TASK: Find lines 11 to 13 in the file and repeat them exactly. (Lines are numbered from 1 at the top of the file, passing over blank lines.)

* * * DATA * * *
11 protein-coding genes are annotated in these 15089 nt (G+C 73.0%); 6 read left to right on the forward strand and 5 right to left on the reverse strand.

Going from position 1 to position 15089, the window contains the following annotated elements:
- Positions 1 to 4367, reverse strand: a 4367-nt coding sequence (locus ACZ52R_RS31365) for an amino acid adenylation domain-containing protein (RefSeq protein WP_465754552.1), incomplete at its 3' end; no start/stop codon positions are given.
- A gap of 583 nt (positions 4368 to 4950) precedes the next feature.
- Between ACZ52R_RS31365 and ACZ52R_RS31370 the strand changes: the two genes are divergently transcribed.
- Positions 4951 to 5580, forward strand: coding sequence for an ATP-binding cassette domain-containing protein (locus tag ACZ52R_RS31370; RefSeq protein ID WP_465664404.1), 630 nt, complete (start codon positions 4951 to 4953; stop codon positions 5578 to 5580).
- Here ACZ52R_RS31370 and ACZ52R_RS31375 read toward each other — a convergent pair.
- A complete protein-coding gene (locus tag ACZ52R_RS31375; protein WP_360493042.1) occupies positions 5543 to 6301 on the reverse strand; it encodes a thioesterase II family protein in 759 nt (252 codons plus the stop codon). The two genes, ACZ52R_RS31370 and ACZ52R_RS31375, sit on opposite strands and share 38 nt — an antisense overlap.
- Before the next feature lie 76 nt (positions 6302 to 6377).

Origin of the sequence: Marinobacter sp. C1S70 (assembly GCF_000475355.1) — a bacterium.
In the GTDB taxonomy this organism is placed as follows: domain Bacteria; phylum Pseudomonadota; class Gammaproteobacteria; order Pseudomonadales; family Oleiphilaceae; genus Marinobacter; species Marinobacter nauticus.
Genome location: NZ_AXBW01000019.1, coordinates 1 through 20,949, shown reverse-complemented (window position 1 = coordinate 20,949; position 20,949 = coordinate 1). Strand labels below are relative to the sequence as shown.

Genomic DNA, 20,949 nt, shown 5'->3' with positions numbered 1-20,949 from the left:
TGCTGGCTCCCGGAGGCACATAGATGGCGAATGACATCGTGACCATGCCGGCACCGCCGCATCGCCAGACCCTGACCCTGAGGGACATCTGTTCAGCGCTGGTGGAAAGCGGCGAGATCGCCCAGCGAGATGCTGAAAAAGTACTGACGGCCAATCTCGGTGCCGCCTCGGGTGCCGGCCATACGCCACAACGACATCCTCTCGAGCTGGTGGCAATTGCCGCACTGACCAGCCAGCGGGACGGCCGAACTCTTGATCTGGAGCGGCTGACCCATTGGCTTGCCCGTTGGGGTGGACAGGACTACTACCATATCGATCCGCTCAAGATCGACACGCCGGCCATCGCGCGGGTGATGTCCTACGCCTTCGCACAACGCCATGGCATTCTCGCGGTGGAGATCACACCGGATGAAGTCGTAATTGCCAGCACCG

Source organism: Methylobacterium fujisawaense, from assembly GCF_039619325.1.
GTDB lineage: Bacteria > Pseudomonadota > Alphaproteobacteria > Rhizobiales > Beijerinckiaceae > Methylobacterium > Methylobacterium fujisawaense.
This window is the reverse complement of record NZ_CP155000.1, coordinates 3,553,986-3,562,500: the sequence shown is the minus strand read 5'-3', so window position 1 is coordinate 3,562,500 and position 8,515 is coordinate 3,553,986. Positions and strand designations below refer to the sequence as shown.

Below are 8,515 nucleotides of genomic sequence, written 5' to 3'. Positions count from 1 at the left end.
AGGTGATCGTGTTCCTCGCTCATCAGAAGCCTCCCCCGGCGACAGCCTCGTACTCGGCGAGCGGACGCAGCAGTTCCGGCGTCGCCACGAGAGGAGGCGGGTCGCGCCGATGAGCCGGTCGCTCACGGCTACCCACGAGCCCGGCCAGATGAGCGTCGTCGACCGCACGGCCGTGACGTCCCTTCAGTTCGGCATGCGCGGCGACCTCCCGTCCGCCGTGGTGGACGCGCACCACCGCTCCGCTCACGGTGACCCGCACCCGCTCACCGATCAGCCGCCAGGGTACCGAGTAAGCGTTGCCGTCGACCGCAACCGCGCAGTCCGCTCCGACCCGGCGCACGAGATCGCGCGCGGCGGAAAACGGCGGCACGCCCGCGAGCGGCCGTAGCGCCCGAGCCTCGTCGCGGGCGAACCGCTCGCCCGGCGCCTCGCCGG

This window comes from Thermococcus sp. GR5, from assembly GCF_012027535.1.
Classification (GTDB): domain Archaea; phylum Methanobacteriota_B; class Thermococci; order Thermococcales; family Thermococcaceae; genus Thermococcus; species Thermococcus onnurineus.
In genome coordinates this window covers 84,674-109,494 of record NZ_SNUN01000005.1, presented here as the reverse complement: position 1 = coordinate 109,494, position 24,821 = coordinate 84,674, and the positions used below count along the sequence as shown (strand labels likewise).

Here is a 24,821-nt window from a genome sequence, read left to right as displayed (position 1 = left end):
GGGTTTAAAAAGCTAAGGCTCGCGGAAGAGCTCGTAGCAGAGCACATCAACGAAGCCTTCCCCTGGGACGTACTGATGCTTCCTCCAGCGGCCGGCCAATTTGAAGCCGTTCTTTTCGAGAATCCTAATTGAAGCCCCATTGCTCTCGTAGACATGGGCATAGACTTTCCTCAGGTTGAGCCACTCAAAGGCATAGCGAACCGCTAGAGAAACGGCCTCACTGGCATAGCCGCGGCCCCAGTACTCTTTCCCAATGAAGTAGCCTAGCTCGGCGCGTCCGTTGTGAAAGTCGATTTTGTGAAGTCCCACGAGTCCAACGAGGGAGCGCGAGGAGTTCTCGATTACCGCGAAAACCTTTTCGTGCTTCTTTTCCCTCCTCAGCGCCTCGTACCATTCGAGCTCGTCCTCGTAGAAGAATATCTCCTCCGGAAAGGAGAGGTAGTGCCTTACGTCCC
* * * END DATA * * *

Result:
In the GTDB taxonomy this organism is placed as follows: domain Bacteria; phylum Pseudomonadota; class Gammaproteobacteria; order Pseudomonadales; family Oleiphilaceae; genus Marinobacter; species Marinobacter nauticus.
Genome location: NZ_AXBW01000019.1, coordinates 1 through 20,949, shown reverse-complemented (window position 1 = coordinate 20,949; position 20,949 = coordinate 1). Strand labels below are relative to the sequence as shown.

Genomic DNA, 20,949 nt, shown 5'->3' with positions numbered 1-20,949 from the left: